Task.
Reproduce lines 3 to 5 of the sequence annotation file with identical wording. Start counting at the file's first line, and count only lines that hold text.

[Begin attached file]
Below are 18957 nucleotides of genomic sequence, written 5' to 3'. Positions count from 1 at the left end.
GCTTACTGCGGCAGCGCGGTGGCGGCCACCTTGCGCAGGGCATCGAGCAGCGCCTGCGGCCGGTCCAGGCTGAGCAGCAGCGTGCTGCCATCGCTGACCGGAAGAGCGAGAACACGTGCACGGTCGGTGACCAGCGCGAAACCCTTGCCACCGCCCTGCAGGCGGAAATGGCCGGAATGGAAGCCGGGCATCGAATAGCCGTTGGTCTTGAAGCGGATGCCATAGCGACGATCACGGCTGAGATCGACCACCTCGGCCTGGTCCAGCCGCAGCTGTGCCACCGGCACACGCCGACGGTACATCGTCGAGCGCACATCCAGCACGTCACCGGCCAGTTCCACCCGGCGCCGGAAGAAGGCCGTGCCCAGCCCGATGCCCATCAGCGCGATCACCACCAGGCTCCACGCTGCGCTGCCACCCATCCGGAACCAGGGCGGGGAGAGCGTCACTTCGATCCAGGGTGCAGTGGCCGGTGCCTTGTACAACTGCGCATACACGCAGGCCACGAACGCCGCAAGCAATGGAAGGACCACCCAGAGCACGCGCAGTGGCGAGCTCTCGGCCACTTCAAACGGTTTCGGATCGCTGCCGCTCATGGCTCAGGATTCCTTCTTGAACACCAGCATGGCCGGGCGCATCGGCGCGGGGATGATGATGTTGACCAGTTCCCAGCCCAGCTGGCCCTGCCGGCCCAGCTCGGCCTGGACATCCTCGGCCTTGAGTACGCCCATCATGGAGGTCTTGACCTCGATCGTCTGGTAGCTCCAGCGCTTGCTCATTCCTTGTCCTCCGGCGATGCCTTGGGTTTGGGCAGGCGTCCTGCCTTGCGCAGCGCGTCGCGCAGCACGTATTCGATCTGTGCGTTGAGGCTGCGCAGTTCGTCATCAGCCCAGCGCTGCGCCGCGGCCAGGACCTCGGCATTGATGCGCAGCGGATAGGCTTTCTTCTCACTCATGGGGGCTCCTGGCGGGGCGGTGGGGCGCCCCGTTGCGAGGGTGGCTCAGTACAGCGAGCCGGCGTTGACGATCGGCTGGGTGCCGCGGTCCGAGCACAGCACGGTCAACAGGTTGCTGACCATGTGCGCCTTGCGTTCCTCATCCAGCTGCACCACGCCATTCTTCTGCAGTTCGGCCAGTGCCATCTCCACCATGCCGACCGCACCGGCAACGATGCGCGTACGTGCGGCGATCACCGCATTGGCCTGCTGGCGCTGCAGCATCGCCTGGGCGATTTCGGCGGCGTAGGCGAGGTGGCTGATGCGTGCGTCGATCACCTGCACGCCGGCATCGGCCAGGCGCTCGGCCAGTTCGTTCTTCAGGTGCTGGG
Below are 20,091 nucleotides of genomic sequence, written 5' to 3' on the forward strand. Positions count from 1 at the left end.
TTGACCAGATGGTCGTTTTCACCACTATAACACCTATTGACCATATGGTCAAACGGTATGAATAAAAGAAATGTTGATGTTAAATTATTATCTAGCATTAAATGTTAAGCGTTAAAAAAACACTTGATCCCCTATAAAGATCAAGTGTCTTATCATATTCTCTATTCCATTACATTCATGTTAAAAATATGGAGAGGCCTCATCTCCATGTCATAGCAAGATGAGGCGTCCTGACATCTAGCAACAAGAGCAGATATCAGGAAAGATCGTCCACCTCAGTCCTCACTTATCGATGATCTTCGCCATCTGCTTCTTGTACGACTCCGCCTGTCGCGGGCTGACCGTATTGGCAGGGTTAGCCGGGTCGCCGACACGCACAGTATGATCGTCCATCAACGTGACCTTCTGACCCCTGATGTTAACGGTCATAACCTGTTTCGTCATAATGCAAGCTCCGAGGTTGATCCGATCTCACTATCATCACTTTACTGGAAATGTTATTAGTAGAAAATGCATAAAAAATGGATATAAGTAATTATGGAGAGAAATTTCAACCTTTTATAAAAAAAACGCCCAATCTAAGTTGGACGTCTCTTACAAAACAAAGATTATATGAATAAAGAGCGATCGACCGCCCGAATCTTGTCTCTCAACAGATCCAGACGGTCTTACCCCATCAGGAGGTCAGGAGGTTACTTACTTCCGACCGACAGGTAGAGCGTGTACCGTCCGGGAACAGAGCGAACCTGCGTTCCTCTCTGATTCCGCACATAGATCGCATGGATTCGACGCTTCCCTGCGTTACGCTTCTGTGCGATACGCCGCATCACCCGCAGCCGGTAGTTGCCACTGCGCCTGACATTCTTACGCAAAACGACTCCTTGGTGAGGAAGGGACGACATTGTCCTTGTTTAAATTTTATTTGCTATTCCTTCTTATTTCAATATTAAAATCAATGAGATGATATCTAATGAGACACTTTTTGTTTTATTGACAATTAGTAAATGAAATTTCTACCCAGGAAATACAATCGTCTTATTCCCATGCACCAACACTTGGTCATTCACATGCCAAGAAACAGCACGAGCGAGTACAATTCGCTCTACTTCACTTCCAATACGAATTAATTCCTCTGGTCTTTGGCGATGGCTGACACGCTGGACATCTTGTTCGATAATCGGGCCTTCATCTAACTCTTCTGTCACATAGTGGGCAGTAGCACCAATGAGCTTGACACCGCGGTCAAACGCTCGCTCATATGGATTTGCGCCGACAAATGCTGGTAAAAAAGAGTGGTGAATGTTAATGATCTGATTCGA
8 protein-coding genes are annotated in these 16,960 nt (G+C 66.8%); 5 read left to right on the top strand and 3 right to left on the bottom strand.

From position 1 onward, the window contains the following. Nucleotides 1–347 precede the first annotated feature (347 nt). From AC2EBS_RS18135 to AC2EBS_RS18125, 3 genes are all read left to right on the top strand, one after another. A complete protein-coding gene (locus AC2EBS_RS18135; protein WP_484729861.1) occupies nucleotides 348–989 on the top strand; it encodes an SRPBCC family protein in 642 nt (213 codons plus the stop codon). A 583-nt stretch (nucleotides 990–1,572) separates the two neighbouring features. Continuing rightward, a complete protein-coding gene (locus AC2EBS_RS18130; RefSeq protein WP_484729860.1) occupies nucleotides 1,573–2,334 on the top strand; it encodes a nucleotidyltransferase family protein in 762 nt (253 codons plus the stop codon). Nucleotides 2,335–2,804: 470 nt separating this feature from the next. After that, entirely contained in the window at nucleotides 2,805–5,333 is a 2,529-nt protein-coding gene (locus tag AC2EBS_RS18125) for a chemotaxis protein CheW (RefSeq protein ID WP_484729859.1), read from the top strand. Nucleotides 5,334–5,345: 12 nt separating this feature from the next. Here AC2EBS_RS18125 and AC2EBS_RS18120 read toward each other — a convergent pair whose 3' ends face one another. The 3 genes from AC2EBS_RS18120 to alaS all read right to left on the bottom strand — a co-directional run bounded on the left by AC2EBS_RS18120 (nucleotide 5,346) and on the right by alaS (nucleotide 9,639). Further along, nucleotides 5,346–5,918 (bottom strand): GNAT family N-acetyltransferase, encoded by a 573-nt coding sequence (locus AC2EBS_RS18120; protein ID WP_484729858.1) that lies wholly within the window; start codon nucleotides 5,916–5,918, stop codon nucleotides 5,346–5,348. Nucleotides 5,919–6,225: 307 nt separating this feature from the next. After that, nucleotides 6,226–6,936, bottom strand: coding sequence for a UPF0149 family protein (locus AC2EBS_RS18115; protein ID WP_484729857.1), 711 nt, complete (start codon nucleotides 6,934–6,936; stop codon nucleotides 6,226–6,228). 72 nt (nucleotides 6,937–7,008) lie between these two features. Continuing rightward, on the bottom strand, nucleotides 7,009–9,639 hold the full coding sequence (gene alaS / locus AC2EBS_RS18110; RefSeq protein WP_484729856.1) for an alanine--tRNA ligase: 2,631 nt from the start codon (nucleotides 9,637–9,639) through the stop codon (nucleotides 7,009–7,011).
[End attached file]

Below are 20,091 nucleotides of genomic sequence, written 5' to 3' on the forward strand. Positions count from 1 at the left end.
TTGACCAGATGGTCGTTTTCACCACTATAACACCTATTGACCATATGGTCAAACGGTATGAATAAAAGAAATGTTGATGTTAAATTATTATCTAGCATTAAATGTTAAGCGTTAAAAAAACACTTGATCCCCTATAAAGATCAAGTGTCTTATCATATTCTCTATTCCATTACATTCATGTTAAAAATATGGAGAGGCCTCATCTCCATGTCATAGCAAGATGAGGCGTCCTGACATCTAGCAACAAGAGCAGATATCAGGAAAGATCGTCCACCTCAGTCCTCACTTATCGATGATCTTCGCCATCTGCTTCTTGTACGACTCCGCCTGTCGCGGGCTGACCGTATTGGCAGGGTTAGCCGGGTCGCCGACACGCACAGTATGATCGTCCATCAACGTGACCTTCTGACCCCTGATGTTAACGGTCATAACCTGTTTCGTCATAATGCAAGCTCCGAGGTTGATCCGATCTCACTATCATCACTTTACTGGAAATGTTATTAGTAGAAAATGCATAAAAAATGGATATAAGTAATTATGGAGAGAAATTTCAACCTTTTATAAAAAAAACGCCCAATCTAAGTTGGACGTCTCTTACAAAACAAAGATTATATGAATAAAGAGCGATCGACCGCCCGAATCTTGTCTCTCAACAGATCCAGACGGTCTTACCCCATCAGGAGGTCAGGAGGTTACTTACTTCCGACCGACAGGTAGAGCGTGTACCGTCCGGGAACAGAGCGAACCTGCGTTCCTCTCTGATTCCGCACATAGATCGCATGGATTCGACGCTTCCCTGCGTTACGCTTCTGTGCGATACGCCGCATCACCCGCAGCCGGTAGTTGCCACTGCGCCTGACATTCTTACGCAAAACGACTCCTTGGTGAGGAAGGGACGACATTGTCCTTGTTTAAATTTTATTTGCTATTCCTTCTTATTTCAATATTAAAATCAATGAGATGATATCTAATGAGACACTTTTTGTTTTATTGACAATTAGTAAATGAAATTTCTACCCAGGAAATACAATCGTCTTATTCCCATGCACCAACACTTGGTCATTCACATGCCAAGAAACAGCACGAGCGAGTACAATTCGCTCTACTTCACTTCCAATACGAATTAATTCCTCTGGTCTTTGGCGATGGCTGACACGCTGGACATCTTGTTCGATAATCGGGCCTTCATCTAACTCTTCTGTCACATAGTGGGCAGTAGCACCAATGAGCTTGACACCGCGGTCAAACGCTCGCTCATATGGATTTGCGCCGACAAATGCTGGTAAAAAAGAGTGGTGAATGTTAATGATCTGATTCGA
8 protein-coding genes are annotated in these 16,960 nt (G+C 66.8%); 5 read left to right on the top strand and 3 right to left on the bottom strand.